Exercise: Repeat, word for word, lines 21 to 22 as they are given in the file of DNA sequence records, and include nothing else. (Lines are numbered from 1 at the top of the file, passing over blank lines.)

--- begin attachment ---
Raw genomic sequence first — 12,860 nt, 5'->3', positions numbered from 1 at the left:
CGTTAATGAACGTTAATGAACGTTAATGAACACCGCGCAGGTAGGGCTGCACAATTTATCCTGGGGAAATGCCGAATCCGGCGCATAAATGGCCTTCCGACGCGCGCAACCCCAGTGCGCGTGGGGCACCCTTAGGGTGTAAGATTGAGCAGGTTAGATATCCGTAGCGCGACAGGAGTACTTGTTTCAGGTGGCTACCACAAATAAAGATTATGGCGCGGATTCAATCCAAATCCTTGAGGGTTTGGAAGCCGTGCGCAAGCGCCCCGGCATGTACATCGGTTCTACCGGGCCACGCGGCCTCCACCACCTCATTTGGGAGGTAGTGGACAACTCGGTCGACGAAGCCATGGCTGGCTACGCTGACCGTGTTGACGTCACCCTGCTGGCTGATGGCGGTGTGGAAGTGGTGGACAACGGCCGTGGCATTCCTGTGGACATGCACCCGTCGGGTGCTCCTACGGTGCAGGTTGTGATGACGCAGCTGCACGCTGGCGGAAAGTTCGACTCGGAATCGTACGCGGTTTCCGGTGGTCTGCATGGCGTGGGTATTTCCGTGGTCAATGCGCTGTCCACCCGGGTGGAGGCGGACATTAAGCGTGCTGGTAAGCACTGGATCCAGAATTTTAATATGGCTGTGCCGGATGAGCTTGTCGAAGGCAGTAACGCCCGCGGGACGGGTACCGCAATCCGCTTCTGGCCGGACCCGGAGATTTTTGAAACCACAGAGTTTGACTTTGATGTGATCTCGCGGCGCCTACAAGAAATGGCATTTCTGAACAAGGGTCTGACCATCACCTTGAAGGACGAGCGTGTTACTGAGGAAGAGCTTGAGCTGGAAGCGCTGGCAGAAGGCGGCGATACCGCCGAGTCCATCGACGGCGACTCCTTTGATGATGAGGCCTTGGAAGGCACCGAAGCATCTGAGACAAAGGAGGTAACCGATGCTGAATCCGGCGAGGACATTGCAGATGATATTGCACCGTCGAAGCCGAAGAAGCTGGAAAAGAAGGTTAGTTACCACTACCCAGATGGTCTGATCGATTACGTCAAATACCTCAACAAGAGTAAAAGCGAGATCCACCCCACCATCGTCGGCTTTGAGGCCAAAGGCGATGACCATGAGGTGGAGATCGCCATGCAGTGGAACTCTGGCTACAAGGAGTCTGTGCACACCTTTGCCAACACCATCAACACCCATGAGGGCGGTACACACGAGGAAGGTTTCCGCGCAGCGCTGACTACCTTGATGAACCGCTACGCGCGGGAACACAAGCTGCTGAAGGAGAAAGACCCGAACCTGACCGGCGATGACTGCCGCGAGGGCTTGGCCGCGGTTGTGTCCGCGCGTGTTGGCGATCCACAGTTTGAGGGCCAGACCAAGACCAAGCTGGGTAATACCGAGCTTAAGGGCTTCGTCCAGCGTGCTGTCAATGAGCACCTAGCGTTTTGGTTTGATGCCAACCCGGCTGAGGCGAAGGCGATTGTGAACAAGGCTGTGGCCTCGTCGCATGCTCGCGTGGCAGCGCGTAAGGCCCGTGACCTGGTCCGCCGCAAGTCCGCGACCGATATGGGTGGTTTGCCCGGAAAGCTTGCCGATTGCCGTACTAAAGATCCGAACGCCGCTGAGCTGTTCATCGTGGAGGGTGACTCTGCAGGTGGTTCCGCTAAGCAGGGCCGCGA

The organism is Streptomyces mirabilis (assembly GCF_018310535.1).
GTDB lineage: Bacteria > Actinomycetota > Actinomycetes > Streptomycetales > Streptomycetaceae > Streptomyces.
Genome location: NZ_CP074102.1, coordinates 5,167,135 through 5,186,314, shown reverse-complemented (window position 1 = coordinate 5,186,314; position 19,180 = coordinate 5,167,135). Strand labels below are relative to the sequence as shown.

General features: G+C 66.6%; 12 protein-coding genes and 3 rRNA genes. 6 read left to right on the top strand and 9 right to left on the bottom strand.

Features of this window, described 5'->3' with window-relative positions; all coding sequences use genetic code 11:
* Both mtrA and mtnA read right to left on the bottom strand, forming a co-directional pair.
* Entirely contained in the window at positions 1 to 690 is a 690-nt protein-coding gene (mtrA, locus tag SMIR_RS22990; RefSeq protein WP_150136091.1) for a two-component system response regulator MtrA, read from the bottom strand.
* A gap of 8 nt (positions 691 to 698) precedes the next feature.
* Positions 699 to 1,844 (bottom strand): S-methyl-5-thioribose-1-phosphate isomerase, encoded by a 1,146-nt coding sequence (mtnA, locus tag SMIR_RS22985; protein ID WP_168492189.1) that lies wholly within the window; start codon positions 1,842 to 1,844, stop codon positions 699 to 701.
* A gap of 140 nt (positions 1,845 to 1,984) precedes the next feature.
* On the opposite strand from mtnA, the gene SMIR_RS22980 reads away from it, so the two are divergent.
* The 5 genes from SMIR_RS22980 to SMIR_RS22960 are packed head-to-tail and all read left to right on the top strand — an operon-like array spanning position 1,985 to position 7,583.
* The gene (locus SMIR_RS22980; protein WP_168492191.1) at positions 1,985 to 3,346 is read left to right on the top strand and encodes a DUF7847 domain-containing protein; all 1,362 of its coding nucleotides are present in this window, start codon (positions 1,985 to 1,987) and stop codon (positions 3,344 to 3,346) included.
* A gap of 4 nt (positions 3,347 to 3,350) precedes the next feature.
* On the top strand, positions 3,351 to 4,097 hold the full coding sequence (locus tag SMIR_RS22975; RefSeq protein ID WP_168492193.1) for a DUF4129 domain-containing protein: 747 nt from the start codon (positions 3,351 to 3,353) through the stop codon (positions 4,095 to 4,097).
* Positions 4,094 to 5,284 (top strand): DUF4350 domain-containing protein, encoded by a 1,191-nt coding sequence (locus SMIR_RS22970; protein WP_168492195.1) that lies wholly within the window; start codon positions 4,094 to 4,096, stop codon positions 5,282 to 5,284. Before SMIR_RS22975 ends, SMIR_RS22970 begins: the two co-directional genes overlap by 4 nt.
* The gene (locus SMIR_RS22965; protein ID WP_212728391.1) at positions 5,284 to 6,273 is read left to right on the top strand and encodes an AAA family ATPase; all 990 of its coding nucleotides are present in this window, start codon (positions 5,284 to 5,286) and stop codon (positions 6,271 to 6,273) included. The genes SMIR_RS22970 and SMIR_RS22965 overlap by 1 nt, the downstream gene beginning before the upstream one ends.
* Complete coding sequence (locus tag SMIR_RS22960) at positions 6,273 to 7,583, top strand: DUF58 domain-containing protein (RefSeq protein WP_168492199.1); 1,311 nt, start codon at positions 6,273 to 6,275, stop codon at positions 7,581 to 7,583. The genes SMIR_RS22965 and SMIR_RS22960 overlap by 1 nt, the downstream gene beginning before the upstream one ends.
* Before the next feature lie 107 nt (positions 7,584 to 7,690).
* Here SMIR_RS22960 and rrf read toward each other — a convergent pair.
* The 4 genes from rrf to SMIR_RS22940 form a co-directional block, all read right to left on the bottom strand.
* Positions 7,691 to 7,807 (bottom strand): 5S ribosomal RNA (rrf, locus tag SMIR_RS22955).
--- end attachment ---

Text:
* Before the next feature lie 107 nt (positions 7,584 to 7,690).
* Here SMIR_RS22960 and rrf read toward each other — a convergent pair.